The anti-vaccine movement is an excellent example. You cannot address the harm of this movement without understanding pseudoscience, denialism, conspiracy thinking, and motivated reasoning. It is common for scientists naïve of pseudoscience to approach all such issues with the assumption that they are due mostly to a deficit of information. Under this paradigm all you have to do is give people the information they are missing, and they will change their mind and do the rational thing.
Such an approach only works for issues about which the target audience does not already have any emotional investment. For questions about which we are essentially neutral, people do take a natural Bayesian approach and update our beliefs with the new information. However, the more we are invested in one conclusion, the more immune we become to facts and logic. On such issues facts may even provoke a backfire effect in which people dig in their heels, and become even more certain of their original position. They may even begin to doubt all of science in order to render their position immune to scientific facts.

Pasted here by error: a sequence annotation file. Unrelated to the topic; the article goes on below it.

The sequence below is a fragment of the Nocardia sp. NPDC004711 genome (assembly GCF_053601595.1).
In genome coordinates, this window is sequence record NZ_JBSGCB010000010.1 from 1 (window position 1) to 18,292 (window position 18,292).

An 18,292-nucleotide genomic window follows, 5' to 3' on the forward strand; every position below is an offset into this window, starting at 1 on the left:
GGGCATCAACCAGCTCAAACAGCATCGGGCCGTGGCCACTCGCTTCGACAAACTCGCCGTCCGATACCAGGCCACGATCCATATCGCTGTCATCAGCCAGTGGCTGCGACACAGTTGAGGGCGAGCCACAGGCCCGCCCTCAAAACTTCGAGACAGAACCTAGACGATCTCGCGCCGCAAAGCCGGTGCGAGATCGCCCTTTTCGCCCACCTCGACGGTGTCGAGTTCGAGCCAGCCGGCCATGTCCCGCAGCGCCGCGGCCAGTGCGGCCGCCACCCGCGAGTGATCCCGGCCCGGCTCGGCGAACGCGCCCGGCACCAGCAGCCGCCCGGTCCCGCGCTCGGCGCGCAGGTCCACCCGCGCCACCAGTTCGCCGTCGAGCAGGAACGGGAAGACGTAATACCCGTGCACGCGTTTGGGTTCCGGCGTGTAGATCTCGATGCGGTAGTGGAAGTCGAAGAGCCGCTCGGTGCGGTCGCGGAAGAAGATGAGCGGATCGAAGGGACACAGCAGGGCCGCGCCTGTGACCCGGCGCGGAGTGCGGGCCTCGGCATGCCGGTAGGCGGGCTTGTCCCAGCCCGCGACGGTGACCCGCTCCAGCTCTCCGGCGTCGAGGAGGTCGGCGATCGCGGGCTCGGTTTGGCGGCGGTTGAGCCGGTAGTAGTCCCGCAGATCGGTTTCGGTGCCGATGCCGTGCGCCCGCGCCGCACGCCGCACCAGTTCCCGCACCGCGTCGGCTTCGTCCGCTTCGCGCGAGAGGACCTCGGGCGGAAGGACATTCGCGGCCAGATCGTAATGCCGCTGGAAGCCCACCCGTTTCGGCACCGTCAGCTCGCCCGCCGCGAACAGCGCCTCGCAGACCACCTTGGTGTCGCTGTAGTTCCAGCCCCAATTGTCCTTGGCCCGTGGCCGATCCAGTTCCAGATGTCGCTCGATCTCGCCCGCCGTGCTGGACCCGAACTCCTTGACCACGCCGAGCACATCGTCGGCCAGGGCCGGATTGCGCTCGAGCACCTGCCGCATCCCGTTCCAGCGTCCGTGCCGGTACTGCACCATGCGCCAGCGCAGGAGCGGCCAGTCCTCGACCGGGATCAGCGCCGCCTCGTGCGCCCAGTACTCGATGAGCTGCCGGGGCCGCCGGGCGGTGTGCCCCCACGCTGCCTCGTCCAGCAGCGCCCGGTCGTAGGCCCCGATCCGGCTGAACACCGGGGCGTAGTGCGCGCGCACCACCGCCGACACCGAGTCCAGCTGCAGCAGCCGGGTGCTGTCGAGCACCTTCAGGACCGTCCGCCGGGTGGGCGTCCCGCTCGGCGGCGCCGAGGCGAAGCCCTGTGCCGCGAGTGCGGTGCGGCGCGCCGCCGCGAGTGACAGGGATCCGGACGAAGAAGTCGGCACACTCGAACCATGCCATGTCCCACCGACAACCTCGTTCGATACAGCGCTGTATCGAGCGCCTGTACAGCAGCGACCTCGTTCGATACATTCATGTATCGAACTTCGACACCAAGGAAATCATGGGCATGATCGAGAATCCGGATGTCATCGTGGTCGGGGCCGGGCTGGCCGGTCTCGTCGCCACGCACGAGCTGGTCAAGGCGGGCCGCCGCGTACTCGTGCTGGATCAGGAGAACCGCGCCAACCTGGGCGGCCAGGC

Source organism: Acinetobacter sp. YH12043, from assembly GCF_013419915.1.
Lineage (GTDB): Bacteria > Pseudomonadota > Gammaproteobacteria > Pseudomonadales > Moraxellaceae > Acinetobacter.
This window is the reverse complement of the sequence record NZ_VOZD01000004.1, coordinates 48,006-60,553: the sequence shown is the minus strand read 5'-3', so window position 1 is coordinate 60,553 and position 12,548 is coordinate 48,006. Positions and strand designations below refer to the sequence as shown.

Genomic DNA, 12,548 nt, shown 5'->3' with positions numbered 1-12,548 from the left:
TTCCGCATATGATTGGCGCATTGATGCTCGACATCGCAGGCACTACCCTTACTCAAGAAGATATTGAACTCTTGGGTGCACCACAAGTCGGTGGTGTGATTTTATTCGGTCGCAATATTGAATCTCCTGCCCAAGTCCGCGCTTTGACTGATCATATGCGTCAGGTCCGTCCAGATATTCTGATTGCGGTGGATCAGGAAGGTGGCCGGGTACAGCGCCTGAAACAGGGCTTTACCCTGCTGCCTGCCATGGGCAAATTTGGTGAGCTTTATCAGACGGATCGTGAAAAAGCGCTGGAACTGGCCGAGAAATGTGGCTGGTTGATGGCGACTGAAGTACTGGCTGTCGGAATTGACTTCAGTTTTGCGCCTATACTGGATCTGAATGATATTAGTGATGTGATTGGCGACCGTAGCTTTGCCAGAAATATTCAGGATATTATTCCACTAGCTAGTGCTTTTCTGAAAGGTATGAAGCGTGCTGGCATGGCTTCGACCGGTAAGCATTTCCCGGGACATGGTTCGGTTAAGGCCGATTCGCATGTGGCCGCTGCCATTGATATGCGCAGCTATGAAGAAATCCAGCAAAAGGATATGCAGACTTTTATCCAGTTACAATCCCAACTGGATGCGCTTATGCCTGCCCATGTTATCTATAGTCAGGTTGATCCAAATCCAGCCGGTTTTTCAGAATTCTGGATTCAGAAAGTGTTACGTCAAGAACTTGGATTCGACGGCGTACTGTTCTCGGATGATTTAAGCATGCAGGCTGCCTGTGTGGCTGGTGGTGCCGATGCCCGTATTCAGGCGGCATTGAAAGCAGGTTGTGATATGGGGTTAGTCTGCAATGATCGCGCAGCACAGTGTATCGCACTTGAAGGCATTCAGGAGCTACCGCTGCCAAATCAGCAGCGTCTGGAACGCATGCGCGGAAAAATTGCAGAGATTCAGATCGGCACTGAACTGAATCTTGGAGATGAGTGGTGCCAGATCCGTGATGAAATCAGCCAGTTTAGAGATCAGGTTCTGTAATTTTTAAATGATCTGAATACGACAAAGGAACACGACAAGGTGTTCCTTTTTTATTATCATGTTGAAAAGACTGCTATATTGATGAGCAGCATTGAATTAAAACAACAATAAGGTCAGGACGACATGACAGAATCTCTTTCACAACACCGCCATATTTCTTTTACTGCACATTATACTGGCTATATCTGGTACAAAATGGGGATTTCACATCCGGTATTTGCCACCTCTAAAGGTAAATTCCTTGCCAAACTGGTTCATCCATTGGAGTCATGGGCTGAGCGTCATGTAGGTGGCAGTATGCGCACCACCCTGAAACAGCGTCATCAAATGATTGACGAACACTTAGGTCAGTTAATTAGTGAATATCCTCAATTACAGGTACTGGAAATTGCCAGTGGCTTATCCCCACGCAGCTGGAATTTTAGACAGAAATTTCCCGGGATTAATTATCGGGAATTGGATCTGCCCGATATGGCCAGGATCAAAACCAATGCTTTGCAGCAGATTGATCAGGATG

This unfortunate phenomenon is exacerbated by orders of magnitude when people band together to reinforce each other’s motivated reasoning. People are also social creatures, and social reinforcement of a specific narrative can be powerful. The way in which social media makes forming such groups so easy has been dubbed the “echo chamber” effect.
Motivated reasoning, confirmation bias, cherry-picking, conspiracy thinking, and the echo chamber effect conspire together to create a self-reinforcing narrative, one that can ensnare the unwary. Level of education and general intelligence do not appear to protect one against being ensnared – in fact, being intelligent just makes one better at motivated reasoning. Critical thinking skills, self-awareness, and the highest level of science education appear to be necessary to inoculate against being trapped by pseudoscientific narratives.